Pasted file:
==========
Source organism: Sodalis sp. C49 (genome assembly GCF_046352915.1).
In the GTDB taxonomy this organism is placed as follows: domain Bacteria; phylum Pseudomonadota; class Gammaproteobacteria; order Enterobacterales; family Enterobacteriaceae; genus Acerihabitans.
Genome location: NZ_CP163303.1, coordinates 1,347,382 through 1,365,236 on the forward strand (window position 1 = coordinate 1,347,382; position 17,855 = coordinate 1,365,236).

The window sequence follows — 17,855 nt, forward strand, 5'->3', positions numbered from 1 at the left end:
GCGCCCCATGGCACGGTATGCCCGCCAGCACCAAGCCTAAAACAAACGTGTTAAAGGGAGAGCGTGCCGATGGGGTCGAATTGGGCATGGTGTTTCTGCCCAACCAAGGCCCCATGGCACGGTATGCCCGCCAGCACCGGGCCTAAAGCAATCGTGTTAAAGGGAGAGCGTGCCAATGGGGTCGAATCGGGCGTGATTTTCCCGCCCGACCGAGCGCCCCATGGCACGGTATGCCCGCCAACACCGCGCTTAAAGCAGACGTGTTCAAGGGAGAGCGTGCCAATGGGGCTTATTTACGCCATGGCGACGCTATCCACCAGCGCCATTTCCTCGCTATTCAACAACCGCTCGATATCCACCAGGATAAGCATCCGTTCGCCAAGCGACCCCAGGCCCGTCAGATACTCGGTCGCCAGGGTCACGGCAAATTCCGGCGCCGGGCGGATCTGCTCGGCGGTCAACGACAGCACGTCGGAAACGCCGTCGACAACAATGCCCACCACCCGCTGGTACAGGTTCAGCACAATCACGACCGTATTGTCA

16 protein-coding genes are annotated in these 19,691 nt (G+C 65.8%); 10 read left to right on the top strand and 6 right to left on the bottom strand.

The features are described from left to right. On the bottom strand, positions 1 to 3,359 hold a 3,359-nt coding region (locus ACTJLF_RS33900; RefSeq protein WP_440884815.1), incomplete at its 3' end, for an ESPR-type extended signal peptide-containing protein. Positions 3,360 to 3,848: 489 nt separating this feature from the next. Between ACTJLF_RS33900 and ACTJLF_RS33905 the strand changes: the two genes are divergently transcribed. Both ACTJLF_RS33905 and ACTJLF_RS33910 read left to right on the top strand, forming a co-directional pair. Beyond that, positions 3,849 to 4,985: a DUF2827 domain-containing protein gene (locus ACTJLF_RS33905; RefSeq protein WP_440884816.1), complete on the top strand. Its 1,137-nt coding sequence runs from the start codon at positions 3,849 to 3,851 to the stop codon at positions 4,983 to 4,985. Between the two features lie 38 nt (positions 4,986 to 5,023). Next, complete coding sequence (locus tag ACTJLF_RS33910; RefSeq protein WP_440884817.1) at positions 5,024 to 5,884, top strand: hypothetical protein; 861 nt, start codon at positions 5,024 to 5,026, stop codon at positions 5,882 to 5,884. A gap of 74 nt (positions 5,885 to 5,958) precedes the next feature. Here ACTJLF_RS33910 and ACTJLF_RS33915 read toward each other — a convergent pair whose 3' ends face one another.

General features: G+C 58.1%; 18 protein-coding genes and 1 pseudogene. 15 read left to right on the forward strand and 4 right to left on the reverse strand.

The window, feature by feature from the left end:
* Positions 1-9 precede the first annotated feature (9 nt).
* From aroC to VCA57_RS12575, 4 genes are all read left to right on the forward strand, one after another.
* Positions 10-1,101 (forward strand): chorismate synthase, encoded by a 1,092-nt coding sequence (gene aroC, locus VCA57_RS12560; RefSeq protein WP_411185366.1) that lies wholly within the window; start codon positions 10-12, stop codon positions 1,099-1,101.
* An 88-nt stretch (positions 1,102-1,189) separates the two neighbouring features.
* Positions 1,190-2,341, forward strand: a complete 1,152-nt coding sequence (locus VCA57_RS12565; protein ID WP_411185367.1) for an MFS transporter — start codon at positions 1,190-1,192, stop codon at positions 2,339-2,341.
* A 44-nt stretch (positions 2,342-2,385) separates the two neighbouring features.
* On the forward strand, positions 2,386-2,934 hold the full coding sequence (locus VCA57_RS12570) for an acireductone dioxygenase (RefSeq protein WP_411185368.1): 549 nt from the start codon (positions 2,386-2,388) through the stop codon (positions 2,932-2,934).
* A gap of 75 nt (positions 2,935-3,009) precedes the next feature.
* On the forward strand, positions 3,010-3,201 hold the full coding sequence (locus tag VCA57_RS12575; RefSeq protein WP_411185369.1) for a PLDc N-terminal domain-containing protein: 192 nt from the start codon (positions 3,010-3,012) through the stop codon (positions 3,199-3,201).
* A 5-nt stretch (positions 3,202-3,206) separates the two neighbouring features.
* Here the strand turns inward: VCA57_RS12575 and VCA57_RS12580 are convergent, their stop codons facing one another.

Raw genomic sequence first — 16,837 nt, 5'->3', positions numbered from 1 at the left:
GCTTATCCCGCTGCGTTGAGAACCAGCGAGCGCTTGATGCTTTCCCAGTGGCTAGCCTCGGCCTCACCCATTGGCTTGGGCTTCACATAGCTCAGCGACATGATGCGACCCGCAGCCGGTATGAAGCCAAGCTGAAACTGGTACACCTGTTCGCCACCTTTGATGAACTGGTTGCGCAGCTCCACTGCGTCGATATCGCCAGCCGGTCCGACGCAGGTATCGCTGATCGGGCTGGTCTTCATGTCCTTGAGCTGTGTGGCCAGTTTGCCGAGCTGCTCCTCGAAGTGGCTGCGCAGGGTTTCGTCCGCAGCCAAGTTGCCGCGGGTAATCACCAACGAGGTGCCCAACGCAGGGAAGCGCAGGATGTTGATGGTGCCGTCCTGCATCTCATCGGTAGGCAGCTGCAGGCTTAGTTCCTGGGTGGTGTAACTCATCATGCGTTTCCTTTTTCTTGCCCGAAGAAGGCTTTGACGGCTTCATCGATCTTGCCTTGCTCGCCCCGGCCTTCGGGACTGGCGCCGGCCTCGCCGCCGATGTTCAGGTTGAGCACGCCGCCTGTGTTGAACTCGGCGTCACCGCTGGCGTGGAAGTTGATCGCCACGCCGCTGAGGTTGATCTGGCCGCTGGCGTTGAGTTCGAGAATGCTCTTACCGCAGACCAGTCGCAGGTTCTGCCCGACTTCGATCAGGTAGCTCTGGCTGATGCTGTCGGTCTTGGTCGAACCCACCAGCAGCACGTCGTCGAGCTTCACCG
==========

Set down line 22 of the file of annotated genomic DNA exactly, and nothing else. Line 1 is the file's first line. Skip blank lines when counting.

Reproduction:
GCTTATCCCGCTGCGTTGAGAACCAGCGAGCGCTTGATGCTTTCCCAGTGGCTAGCCTCGGCCTCACCCATTGGCTTGGGCTTCACATAGCTCAGCGACATGATGCGACCCGCAGCCGGTATGAAGCCAAGCTGAAACTGGTACACCTGTTCGCCACCTTTGATGAACTGGTTGCGCAGCTCCACTGCGTCGATATCGCCAGCCGGTCCGACGCAGGTATCGCTGATCGGGCTGGTCTTCATGTCCTTGAGCTGTGTGGCCAGTTTGCCGAGCTGCTCCTCGAAGTGGCTGCGCAGGGTTTCGTCCGCAGCCAAGTTGCCGCGGGTAATCACCAACGAGGTGCCCAACGCAGGGAAGCGCAGGATGTTGATGGTGCCGTCCTGCATCTCATCGGTAGGCAGCTGCAGGCTTAGTTCCTGGGTGGTGTAACTCATCATGCGTTTCCTTTTTCTTGCCCGAAGAAGGCTTTGACGGCTTCATCGATCTTGCCTTGCTCGCCCCGGCCTTCGGGACTGGCGCCGGCCTCGCCGCCGATGTTCAGGTTGAGCACGCCGCCTGTGTTGAACTCGGCGTCACCGCTGGCGTGGAAGTTGATCGCCACGCCGCTGAGGTTGATCTGGCCGCTGGCGTTGAGTTCGAGAATGCTCTTACCGCAGACCAGTCGCAGGTTCTGCCCGACTTCGATCAGGTAGCTCTGGCTGATGCTGTCGGTCTTGGTCGAACCCACCAGCAGCACGTCGTCGAGCTTCACCG